The future of Amtrak food

Posted by Fred Frailey
on Monday, November 5, 2018

I’ve been telling everyone who would listen that boxed dinners and breakfasts on the Lake Shore Limited and Capitol Limited are way stations on the road to the solution to Amtrak’s food and beverage problem. The problem is that Amtrak has been losing $90 million a year on F&B—all on its long-distance trains—and is under Congressional order to cease these losses by the end of 2020.

It’s clear to me what the future does not hold: Meals cooked in the diner’s kitchen and served at your seat by unionized Amtrak staff working with food loaded at Amtrak’s six major commissaries. That’s the late Nineteenth Century model and the source of the problem—high staffing levels on and off the trains, high labor costs and wasted food.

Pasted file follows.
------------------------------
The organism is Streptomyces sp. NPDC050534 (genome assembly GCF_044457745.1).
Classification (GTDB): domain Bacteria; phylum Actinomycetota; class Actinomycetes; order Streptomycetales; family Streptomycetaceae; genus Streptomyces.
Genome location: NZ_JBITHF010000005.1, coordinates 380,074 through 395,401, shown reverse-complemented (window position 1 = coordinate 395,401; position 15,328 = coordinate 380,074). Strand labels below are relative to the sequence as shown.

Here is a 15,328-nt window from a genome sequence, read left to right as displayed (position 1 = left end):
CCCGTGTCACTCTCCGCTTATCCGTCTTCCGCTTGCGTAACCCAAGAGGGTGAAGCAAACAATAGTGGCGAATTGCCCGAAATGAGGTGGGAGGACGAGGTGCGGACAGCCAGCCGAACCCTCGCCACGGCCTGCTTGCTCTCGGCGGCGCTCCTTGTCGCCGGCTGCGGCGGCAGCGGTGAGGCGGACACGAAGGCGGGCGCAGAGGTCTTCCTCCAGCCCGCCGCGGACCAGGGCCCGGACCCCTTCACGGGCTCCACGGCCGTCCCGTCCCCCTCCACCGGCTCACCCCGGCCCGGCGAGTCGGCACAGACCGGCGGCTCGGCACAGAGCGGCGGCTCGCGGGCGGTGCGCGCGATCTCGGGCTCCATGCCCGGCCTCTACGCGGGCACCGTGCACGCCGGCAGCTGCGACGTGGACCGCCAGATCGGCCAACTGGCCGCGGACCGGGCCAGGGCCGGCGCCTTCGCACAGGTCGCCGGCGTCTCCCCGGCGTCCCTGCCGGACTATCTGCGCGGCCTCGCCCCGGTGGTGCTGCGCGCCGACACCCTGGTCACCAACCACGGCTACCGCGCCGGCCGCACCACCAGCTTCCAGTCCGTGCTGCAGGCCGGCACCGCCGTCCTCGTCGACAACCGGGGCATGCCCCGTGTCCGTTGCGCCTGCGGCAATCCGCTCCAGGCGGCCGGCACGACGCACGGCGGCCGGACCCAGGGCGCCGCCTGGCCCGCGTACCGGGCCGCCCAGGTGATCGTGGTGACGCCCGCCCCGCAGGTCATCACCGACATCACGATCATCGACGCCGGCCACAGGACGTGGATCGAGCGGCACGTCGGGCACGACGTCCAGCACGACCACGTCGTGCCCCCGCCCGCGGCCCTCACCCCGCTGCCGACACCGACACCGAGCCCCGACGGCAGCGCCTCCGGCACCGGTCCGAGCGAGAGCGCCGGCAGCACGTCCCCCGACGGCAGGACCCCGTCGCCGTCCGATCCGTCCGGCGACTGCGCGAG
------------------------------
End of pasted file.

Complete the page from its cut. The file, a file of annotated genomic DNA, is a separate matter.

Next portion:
So for a look at the future, go here and click on the item labeled "Managed Onboard Food and Beverage Services."

What you’re looking at is on the Business Opportunities page of A Request for Information, or RFI, is a first step toward awarding a contract, and can be followed by a RFP, or request for proposals, or bids. I read this only one way: that Amtrak is prepared to contract out its on-board food service, or at least part of it. And the part that needs contracting out (because it is the problem) involves the long-distance trains.

This can be either good or bad. Bad if you define the eating experience solely on the century-old dining-car model. Not so bad if you consider the alternative, that is, boxed meals. And maybe good, if it ends up with edible, precooked meals served at your table by a single attendant, in the European railway fashion.

I can live with that. What do you think?—Fred W. Frailey

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